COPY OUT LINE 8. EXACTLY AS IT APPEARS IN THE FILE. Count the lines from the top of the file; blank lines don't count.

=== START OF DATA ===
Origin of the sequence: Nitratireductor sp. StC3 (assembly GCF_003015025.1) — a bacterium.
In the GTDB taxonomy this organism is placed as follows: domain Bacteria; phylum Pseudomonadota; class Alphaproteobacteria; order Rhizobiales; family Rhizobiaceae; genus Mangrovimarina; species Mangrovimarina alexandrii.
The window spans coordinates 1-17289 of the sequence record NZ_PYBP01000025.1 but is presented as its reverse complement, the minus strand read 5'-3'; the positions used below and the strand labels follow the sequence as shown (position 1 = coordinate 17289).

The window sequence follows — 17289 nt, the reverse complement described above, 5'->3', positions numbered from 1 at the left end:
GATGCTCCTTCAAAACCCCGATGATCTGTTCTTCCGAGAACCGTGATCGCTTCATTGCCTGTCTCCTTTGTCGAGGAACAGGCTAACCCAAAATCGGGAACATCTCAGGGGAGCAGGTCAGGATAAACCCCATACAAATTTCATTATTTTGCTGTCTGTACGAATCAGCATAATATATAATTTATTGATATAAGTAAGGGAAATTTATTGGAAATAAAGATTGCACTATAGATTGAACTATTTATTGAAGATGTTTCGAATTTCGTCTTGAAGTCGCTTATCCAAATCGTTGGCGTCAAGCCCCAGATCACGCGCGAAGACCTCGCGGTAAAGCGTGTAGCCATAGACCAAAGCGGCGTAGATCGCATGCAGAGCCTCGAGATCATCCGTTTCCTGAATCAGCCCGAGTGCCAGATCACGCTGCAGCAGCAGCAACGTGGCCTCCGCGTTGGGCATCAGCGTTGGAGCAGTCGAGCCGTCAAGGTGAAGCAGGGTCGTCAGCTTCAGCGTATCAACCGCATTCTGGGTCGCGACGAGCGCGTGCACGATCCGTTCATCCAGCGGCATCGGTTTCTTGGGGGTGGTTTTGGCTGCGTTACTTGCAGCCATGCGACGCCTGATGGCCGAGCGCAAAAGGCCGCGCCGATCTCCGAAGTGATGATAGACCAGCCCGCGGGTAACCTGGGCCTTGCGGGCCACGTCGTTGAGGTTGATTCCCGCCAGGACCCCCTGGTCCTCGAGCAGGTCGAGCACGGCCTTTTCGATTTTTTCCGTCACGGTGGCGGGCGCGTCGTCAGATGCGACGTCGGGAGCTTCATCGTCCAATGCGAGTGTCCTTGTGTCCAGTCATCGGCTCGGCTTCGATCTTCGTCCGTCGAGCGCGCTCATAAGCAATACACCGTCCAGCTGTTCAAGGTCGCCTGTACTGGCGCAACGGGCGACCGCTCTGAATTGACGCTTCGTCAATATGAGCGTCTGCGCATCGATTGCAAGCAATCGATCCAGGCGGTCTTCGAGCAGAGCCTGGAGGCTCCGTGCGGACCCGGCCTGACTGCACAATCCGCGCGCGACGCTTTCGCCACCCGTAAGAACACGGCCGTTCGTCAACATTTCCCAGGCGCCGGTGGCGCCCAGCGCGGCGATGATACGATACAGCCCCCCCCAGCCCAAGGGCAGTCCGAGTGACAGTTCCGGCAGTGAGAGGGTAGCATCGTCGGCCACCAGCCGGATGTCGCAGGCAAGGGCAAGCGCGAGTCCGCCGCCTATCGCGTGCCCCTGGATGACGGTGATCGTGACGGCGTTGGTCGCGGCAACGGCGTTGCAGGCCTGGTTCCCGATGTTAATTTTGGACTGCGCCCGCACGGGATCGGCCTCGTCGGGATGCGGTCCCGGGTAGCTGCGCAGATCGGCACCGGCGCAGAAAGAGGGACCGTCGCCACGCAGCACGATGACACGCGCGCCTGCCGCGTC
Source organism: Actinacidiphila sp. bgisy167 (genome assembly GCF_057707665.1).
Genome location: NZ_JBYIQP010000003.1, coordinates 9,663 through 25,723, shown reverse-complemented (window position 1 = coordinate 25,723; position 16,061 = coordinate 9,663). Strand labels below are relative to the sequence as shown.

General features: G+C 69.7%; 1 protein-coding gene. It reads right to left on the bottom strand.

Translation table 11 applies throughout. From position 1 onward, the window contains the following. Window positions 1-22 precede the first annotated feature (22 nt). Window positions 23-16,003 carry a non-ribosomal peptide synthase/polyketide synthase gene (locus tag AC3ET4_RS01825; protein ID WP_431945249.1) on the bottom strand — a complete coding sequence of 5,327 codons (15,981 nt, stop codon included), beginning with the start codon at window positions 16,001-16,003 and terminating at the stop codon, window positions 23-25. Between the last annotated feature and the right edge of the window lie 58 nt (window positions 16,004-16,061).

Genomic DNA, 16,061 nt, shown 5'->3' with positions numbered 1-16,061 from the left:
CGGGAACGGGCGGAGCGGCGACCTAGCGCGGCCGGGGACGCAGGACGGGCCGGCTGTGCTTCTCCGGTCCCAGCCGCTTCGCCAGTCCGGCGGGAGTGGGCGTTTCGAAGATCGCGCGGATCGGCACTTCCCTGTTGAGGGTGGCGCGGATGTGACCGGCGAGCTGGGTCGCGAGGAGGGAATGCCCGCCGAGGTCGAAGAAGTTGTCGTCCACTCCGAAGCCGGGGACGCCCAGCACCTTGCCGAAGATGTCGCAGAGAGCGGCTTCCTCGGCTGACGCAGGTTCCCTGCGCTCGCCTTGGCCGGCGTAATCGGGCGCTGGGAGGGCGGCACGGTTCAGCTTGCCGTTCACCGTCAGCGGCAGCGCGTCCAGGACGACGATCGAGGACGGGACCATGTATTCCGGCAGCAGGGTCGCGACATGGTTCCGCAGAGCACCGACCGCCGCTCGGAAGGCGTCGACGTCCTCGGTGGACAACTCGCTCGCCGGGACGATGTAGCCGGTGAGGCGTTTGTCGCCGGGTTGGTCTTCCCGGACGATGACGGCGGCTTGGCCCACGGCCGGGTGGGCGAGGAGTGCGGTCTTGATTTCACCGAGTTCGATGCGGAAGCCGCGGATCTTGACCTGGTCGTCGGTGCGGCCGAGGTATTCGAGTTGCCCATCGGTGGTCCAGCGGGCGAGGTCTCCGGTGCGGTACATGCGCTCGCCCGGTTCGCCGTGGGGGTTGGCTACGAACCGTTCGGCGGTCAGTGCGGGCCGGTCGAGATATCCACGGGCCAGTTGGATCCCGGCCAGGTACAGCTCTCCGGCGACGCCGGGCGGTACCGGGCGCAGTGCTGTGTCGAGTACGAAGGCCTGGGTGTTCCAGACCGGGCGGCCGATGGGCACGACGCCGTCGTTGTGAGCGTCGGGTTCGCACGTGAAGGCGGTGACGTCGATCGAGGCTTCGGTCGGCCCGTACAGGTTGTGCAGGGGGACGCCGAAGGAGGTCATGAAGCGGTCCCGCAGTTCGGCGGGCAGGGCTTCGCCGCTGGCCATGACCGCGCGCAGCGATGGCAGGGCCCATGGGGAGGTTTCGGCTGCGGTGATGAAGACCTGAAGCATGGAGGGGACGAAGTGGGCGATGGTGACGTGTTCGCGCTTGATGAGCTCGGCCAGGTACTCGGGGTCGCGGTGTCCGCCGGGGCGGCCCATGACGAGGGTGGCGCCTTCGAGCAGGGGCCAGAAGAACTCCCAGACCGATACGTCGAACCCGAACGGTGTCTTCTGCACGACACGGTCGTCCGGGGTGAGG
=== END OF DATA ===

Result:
General features: G+C 69.7%; 1 protein-coding gene. It reads right to left on the bottom strand.